More than 20 per cent of Manitoba producers who had select hay or basic hay insurance have claimed they harvested less than 50 per cent of their long-term average hay yield. That significant number has triggered the Hay Disaster Benefit (HDB) to roll out.
The HDB was first introduced in 2014 as part of a complementary feature of the federal AgriInsurance program. It compensates insured forage producers for the increased cost of hay and transportation when there is a severe provincial forage shortfall, according to a provincial press release.
In order for the HDB to be triggered, at least 20 per cent of producers with select and basic hay insurance must harvest less than 50 per cent of their long-term average hay yield. The 2018 crop is the first time this has happened since the program started.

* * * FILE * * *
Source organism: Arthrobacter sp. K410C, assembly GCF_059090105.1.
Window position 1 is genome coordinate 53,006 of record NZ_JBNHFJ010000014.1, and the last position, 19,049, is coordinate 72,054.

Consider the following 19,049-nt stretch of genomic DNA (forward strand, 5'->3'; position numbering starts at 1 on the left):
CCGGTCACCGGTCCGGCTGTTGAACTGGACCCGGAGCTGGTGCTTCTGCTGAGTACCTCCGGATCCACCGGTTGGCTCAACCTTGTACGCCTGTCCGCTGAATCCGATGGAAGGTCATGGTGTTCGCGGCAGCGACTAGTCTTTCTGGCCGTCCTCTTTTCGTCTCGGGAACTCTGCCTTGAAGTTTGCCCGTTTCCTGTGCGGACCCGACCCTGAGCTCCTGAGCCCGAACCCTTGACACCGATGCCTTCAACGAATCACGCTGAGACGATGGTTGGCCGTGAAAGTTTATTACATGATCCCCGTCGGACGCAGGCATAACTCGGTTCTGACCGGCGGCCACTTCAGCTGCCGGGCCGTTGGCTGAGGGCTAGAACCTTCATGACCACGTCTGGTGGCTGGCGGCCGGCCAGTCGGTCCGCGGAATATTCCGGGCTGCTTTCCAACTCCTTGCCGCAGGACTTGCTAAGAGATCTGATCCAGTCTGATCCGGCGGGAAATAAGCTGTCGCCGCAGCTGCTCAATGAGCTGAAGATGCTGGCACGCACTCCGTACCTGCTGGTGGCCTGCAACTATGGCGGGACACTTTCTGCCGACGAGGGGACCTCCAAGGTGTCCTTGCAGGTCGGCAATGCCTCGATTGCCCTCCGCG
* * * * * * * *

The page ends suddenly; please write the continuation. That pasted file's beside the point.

All hay types, including alfalfa, alfalfa grass mixtures, grasses, sweet clover, and coarse hay are eligible. If a producer was enrolled in the select and basic hay program, they were automatically enrolled in HDB at no additional cost. According to the release, premiums are cost-shared 60 per cent by the Government of Canada and 40 per cent by the Province of Manitoba.
Producers can expect an additional $40 for each tonne below their Select Hay or Basic Hay Insurance coverage for the 2018 crop. There are roughly 1,000 claims, and the added payout is estimated to be $3.2 million.